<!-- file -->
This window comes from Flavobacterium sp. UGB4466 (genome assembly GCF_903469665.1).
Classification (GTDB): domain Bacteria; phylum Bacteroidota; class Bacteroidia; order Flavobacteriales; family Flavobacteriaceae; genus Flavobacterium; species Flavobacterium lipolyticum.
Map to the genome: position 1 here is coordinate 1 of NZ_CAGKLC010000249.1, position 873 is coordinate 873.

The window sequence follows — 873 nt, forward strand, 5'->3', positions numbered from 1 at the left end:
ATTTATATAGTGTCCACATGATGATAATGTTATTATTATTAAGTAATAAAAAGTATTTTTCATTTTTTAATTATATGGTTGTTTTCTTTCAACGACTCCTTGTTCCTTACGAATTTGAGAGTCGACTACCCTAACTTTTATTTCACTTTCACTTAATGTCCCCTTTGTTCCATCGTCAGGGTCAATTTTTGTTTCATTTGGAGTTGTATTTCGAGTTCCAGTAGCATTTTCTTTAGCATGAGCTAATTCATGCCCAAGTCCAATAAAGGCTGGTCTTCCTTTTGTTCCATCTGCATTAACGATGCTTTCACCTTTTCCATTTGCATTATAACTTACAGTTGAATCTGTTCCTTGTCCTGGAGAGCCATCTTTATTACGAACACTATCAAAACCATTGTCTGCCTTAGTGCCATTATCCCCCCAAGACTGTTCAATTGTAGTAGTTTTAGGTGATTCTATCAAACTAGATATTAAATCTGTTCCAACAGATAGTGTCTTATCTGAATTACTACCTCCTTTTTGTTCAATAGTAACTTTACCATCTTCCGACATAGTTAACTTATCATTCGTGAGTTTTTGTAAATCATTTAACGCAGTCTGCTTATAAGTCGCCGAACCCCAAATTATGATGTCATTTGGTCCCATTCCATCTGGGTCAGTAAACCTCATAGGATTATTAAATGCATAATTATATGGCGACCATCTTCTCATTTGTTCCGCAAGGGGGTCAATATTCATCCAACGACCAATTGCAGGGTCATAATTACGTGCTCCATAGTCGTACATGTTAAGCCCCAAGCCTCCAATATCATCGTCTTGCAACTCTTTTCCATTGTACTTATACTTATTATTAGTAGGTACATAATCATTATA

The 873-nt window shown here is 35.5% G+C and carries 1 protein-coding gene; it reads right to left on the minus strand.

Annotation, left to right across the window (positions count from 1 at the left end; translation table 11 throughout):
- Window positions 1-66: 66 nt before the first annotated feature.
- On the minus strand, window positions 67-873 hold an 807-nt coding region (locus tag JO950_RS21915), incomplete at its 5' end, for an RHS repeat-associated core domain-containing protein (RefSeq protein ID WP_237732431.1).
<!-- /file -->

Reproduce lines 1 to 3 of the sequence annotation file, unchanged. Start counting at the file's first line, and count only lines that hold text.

This window comes from Flavobacterium sp. UGB4466 (genome assembly GCF_903469665.1).
Classification (GTDB): domain Bacteria; phylum Bacteroidota; class Bacteroidia; order Flavobacteriales; family Flavobacteriaceae; genus Flavobacterium; species Flavobacterium lipolyticum.
Map to the genome: position 1 here is coordinate 1 of NZ_CAGKLC010000249.1, position 873 is coordinate 873.